Mark Batterson loves Jesus.  I’ve now read two of his books, Wild Goose Chase and Primal, and the portrait I get of him is a high energy (possibly over-caffeinated, he started a coffee shop) Jesus junky.  He comes across as an adventurer in pursuit of new ways to articulate God’s love. And the good news is, it’s pretty contagious.

I found myself constantly thinking up new ideas of how to share my faith, serve other people, or structure our church so as to more effectively share of the love of God in Christ.  Reading Primal doesn’t present ground-breaking new insights of interpretation, but it does provide a challenge to apathetic American Christians to take risks and do something wild for God.  Batterson challenges the reader to put aside the religiosity that consumes so much of the church and instead get back to the basics, the primal things, of following Christ.

I’ve discovered that when I’ve lost my way spiritually, the way forward is often backward…going back to that most primal place helps us find our way forward… pg. 8

My prayer is that this book will take you down two thousand stairs back to that primal place — the place where loving God with all your heart, soul, mind, and strength is all that matters. (pg. 11)

Using the framework of our Primal call to love God with heart, soul, mind and strength, Batterson explores what that looks like for us today.  He does a good job of contextualizing each of these aspects of loving God into contemporary life.  He pushes hard on the core essence of the faith as rooted in this ancient commandment (the Great Commandment) to love God with all our heart, soul, mind and strength, but he also emphasizes the need for creativity and relevance.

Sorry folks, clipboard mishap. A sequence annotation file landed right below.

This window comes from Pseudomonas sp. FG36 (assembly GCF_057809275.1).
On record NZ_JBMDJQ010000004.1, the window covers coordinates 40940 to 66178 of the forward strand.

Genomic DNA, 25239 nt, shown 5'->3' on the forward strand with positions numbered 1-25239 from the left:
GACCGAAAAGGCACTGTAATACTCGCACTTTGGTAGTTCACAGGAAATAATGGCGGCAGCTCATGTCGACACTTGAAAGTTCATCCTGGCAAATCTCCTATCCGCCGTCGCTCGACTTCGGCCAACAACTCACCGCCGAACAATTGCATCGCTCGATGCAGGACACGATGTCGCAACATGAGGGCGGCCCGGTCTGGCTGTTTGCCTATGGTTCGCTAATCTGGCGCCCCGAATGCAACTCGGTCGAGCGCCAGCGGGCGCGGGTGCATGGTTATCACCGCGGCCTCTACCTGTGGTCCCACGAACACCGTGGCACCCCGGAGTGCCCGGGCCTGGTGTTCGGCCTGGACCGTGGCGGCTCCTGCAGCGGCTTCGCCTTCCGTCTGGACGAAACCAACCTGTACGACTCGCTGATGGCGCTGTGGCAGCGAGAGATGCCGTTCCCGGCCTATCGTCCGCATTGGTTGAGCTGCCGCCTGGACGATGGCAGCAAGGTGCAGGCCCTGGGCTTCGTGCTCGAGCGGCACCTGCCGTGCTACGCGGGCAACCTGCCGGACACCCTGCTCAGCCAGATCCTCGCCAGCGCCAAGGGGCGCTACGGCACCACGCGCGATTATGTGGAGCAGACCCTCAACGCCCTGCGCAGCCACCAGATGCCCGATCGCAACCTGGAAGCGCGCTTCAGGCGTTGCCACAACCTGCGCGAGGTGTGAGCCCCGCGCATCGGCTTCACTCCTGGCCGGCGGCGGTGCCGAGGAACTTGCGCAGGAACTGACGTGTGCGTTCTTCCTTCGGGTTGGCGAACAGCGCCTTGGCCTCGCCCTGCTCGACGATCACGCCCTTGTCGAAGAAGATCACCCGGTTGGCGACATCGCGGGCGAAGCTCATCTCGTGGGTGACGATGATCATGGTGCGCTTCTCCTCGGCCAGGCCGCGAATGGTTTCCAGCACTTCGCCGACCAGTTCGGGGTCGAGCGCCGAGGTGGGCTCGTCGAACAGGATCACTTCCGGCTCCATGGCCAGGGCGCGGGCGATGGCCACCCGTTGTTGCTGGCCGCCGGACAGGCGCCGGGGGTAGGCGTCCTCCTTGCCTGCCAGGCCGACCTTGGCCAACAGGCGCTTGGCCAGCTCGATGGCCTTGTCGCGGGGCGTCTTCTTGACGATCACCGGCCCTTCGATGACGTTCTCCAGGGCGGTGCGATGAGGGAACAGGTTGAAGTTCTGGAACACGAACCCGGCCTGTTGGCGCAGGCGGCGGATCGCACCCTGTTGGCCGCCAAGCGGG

I have a conviction that gets me up early and keeps me up late: there are ways of doing church that no one has thought of yet.  If we keep trying to meet new challenges with tired old ideas, I’m afraid we’ll fade into irrelevant oblivion.  What we need is the freedom to experiment.  We need to dream God-sized dreams and take God-sized risks.  We need to dare to be different. (pg. 114)

He dreams of the church becoming ancient by doing things in new ways.  This book is his rallying cry.  It’s a challenge to Christians everywhere to participate in the next reformation of re-articulation.  It’s his motivational message to get off our couches and do something new and exciting for God.

This book is an invitation to be part of something that is bigger than you, more important than you, and longer lasting than you.  It’s an invitation to be part of the next reformation.  It’s an invitation to be part of a primal movement that traces its origins all the way back to ancient catacombs where our spiritual ancestors were martyred because they loved God more than they loved life.

Instead of a reformation lead by one person though, Batterson hopes that the reformation of our age will come by thousands, even millions, of Christians becoming serious about loving God with all their heart, soul, mind and strength.  He believes that will be expressed by us living lives of compassion (heart), wonder (soul), curiosity (mind), and energy (strength).

This is a good book.  It’s a motivational book.  Batterson writes well, and he seems full of stories, analogies, and medical metaphors aimed at articulating the faith in contemporary language.  His creativity spurred new thoughts in me, and I believe it would do the same for others.  If you’re looking for a book to challenge and inspire you to live your faith more fully, you’ll find this to be a helpful and encouraging book.  If you want a book to stimulate new thoughts for a new year, this might be a great book to help you dream up some risky New Year’s resolutions!

Disclaimer: I received an advance copy of this book for free as a part of their blog tour launch of Primal.  Despite receiving this book for free, I’ve reviewed it honestly, and I’m happy to recommend it.